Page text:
Implications Of Online Health Services During Covid-19
The outbreak of coronavirus disease in 2019-2020 has caused an intense disruption in the world as individuals and organizations recommend the significant factors in slowing down infection rates. One of the recommendations was keeping a social distance, which meant people would work from home, and some businesses would close down (
Keywords: Coronavirus diseaseCOVID-19digitalized healthcarehospital-at-homevirtual medical careonline healthcare
Changes in the delivery of healthcare during the COVID-19 pandemic is inevitable since it is needed to mitigate staff exposure to infected persons, minimize the impact of patient surges at the health facilities and preserve personal protective equipment (PPE) (Bachireddy et al., 2020). Healthcare organizations have been forced to adjust the way they triage, care, or evaluate patients using methods that do not call for in-person services. One of the ways healthcare has adopted the use of online technological tools to continue offering healthcare from a distance and mitigate the virus (Rajasekaran, 2020). With the rapid development of information technologies and the increasing demand for medical services during the pandemic, healthcare was delivered through the Internet. The online health service (OHS) was provided to the people through various platforms such as websites, forums, and online communities. OHS is referred to as telehealth to incorporate communications that people have with their doctors through digital media such as computers and mobile devices. Most of these products and services were present before COVID-19, according to Hau et al. (2020). Still, many turned to use during the pandemic when they were restricted from visiting hospitals or making appointments with doctors due to the risk of transmitting the virus. This paper delves into the rate at which online health services were appreciated in the world map and widely used by most individuals due to the pandemic and the restraints instituted by the World Health Organization and the government.
This study focuses on collecting credible information that best indicates the implications of online healthcare services during the COVID-19 pandemic. The study will employ the rapid literature review methodology to deliver evidence for this research. The quick review suggested in this paper is widely used by managers and clinicians who have limited time to find data they need in a timely fashion for making evidence-informed decisions. The review follows the six steps highlighted in the Figure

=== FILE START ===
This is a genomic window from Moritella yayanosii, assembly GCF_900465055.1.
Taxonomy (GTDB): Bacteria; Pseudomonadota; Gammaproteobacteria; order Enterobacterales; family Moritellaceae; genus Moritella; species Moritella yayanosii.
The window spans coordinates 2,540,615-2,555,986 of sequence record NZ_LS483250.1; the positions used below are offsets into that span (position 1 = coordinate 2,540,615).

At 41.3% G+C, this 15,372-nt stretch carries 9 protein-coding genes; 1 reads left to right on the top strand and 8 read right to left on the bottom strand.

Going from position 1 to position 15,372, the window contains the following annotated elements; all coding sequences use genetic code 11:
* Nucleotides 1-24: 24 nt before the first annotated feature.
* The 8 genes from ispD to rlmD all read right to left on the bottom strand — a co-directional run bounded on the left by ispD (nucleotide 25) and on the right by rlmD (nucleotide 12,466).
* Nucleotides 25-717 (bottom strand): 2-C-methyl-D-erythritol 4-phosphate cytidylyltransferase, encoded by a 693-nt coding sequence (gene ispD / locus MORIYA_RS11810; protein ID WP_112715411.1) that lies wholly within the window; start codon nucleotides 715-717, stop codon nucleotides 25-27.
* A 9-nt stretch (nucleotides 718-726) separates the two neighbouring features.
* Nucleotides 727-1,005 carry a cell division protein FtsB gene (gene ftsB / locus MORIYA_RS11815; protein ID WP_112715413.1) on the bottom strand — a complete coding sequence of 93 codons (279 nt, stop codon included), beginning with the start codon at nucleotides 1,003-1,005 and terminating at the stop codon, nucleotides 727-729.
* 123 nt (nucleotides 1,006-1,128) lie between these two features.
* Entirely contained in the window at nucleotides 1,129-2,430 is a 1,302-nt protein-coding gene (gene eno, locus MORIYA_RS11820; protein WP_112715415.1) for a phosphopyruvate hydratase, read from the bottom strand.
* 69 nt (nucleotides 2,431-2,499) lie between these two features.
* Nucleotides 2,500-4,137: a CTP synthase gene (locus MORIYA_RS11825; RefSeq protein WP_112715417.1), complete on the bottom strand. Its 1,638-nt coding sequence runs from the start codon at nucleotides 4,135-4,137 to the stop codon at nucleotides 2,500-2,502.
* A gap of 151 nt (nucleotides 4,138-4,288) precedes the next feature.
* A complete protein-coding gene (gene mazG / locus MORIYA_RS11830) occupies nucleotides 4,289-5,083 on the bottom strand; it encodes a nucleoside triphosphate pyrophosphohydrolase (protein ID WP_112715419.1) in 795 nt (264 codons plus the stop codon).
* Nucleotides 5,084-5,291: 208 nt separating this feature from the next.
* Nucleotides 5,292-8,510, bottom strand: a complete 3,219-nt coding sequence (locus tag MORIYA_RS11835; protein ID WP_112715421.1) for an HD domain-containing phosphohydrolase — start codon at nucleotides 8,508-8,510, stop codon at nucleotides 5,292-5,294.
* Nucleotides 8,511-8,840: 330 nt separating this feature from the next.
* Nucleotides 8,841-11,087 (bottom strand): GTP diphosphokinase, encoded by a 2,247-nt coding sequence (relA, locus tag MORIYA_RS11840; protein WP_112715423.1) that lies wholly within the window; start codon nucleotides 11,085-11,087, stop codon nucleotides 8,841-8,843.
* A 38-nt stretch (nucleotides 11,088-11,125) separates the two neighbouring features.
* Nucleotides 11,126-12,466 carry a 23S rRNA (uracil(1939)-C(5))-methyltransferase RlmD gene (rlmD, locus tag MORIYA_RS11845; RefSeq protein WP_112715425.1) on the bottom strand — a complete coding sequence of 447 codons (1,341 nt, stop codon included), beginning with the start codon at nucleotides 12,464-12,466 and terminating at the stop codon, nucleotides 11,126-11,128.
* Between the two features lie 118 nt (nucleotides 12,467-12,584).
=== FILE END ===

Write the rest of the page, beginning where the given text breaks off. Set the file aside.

RQ1: What are the recommendations and challenges to telehealth, telemedicine, and cybernetic applications?
RQ2: What legislations are being followed to deploy online healthcare services during the COVID-19 contagion?
The search strategy in this study will be employed to mark out relevant reviews with information that will be sufficient in answering the above research questions. The researcher formulated an online search of relevant peer-reviewed articles from the most renowned databases. Some of the databases utilized in the investigation include CORE, ScienceOpen, JSTOR, Cochrane Library, ERIC, MEDLINE, PsycINFO, PubMed, PubPsych, and Science Direct. The researcher will further consider information from government organizations such as the CDC and international bodies such as the WHO. Finding the relevant studies will be based on the keywords used, including telemedicine, online healthcare, telehealth, COVID-19, pandemic, coronavirus disease, remote care, digitalized healthcare, virtual healthcare, hospital-at-home, and virtual medical care. The search will consider the title and the year of publication, discipline, and publication category. The literature containing relevant information for this paper should be published within 1st May and 31st August 2020.
Recommendations and Challenges Towards the Use of Telehealth
Telehealth improves provider efficiency and productivity and improves their lives to encounter burnout. COVID-19 pandemic affected the familiar businesses with the world coming to a total shutdown. The significant recommendations pronounced by the government and the WHO included staying at home and avoiding social gatherings, washing hands with running water and soap, and wearing a mask at all times as established by Bryant et al. (2020). Most hospitals were overwhelmed with the numbers of COVID-19 cases, making it difficult for doctors to schedule regular appointments. Due to the fear of transmitting the virus, telehealth was further improved as its users tripled as indicated by Contreras et al. (2020); Louiselle et al. 2020). Most doctors would only schedule online appointments and meet their clients through various digital platforms such as clinical websites, Skype, and social media platforms. Some of the preferred websites include the likes of OrthoLive, initiated to offer clinical guidance and medical assistance to clients. OrthoLive would not only help to serve clients online but would also serve more clients since Orthopedics work in shifts and locum tenets.